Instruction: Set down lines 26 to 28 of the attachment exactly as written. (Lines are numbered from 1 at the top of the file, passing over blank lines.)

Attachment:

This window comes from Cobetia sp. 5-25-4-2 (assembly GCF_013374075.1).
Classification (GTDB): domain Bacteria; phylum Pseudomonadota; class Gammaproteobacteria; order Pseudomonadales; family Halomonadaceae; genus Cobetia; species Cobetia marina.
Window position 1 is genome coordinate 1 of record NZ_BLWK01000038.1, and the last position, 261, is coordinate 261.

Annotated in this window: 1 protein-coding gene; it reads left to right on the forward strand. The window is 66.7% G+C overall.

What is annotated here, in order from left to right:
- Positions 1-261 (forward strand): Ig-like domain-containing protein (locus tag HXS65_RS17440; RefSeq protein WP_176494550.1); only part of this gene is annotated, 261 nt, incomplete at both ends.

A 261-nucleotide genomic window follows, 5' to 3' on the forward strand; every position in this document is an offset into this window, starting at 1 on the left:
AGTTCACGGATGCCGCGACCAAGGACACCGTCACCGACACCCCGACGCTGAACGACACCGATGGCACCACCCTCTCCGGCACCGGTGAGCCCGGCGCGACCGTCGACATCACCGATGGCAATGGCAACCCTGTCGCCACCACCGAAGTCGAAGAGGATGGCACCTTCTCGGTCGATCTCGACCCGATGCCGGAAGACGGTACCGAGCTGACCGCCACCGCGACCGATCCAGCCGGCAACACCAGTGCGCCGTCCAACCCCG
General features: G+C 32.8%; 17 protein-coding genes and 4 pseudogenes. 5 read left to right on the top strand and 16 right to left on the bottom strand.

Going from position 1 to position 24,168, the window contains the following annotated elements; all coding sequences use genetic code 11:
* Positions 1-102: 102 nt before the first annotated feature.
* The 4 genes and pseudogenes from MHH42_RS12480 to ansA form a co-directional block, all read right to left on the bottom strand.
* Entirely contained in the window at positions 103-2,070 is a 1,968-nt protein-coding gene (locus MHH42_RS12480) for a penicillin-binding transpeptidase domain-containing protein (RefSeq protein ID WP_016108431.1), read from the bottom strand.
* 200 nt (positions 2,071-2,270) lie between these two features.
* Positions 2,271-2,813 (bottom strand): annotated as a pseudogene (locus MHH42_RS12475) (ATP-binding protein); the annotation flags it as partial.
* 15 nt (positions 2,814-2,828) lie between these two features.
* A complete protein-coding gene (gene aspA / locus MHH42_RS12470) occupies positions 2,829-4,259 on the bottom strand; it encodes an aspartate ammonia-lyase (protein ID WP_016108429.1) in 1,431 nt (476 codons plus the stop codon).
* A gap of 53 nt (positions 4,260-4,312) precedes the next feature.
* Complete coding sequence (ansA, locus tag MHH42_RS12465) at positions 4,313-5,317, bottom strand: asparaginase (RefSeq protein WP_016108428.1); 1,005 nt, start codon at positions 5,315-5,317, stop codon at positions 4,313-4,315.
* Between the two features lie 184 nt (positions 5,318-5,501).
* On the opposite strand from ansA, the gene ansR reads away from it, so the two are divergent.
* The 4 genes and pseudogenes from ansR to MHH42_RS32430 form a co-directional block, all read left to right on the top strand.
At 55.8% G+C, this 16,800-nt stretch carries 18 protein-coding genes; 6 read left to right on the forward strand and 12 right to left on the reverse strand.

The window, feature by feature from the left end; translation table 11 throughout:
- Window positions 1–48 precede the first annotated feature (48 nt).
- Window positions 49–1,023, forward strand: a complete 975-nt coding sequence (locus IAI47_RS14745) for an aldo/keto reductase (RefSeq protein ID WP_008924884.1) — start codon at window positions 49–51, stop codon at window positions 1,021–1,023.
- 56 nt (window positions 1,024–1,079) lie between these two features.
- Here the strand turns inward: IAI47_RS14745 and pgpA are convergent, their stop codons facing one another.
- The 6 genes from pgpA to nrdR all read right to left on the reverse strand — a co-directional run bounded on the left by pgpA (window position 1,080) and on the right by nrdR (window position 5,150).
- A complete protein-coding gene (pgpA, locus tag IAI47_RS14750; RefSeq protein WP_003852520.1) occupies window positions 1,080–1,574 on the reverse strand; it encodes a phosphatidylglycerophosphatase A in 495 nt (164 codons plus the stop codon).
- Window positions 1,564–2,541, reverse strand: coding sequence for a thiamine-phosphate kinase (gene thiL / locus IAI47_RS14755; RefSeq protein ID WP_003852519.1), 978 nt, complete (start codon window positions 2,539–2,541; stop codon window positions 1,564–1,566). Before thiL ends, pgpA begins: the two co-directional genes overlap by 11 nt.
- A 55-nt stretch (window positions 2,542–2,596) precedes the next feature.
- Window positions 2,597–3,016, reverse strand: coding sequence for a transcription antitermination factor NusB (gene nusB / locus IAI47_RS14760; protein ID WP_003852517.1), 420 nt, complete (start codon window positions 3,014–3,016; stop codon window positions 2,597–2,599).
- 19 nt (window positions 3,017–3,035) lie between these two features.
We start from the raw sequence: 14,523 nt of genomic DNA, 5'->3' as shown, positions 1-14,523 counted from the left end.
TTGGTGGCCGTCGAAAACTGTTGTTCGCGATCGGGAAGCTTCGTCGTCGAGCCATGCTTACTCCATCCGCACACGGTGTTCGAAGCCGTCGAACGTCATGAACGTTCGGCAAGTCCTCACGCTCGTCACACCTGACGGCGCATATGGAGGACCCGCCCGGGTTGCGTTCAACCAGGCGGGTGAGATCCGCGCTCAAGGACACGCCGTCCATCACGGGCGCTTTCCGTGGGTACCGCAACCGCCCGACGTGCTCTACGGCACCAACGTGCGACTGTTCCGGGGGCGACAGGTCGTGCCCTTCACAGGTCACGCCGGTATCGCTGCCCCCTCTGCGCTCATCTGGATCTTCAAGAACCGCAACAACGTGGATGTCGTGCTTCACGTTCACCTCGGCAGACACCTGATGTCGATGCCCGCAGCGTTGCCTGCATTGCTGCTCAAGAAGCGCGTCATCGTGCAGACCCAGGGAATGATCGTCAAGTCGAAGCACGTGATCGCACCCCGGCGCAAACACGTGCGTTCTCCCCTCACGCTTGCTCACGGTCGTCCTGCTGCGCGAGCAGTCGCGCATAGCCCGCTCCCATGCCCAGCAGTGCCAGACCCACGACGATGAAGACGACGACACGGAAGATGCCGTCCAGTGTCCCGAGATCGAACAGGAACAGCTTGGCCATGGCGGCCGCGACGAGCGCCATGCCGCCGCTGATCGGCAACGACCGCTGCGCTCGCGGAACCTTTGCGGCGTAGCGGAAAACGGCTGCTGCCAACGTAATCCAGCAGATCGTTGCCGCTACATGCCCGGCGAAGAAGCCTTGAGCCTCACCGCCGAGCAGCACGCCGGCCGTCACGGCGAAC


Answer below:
- Window positions 49–1,023, forward strand: a complete 975-nt coding sequence (locus IAI47_RS14745) for an aldo/keto reductase (RefSeq protein ID WP_008924884.1) — start codon at window positions 49–51, stop codon at window positions 1,021–1,023.
- 56 nt (window positions 1,024–1,079) lie between these two features.
- Here the strand turns inward: IAI47_RS14745 and pgpA are convergent, their stop codons facing one another.